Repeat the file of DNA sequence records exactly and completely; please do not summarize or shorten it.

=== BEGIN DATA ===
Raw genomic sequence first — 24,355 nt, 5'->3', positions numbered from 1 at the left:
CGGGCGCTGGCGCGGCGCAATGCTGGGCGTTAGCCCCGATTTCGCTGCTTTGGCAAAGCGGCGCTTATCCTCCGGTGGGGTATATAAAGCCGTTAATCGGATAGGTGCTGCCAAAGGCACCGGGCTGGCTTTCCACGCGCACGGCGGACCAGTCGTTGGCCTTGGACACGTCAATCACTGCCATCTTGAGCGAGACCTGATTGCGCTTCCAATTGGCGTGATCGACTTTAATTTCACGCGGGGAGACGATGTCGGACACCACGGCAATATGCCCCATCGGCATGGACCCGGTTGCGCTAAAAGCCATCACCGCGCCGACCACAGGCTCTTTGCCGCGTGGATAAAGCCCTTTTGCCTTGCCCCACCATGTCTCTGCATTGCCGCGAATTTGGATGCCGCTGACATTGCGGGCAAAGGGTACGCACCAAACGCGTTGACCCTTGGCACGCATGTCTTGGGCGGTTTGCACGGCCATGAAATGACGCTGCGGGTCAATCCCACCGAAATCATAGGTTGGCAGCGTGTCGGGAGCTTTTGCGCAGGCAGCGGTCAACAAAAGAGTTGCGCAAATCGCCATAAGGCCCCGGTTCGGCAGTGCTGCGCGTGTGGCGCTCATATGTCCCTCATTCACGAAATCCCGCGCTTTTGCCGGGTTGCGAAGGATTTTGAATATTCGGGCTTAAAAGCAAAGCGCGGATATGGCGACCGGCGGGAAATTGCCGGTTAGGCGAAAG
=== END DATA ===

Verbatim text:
Raw genomic sequence first — 24,355 nt, 5'->3', positions numbered from 1 at the left:
CGGGCGCTGGCGCGGCGCAATGCTGGGCGTTAGCCCCGATTTCGCTGCTTTGGCAAAGCGGCGCTTATCCTCCGGTGGGGTATATAAAGCCGTTAATCGGATAGGTGCTGCCAAAGGCACCGGGCTGGCTTTCCACGCGCACGGCGGACCAGTCGTTGGCCTTGGACACGTCAATCACTGCCATCTTGAGCGAGACCTGATTGCGCTTCCAATTGGCGTGATCGACTTTAATTTCACGCGGGGAGACGATGTCGGACACCACGGCAATATGCCCCATCGGCATGGACCCGGTTGCGCTAAAAGCCATCACCGCGCCGACCACAGGCTCTTTGCCGCGTGGATAAAGCCCTTTTGCCTTGCCCCACCATGTCTCTGCATTGCCGCGAATTTGGATGCCGCTGACATTGCGGGCAAAGGGTACGCACCAAACGCGTTGACCCTTGGCACGCATGTCTTGGGCGGTTTGCACGGCCATGAAATGACGCTGCGGGTCAATCCCACCGAAATCATAGGTTGGCAGCGTGTCGGGAGCTTTTGCGCAGGCAGCGGTCAACAAAAGAGTTGCGCAAATCGCCATAAGGCCCCGGTTCGGCAGTGCTGCGCGTGTGGCGCTCATATGTCCCTCATTCACGAAATCCCGCGCTTTTGCCGGGTTGCGAAGGATTTTGAATATTCGGGCTTAAAAGCAAAGCGCGGATATGGCGACCGGCGGGAAATTGCCGGTTAGGCGAAAG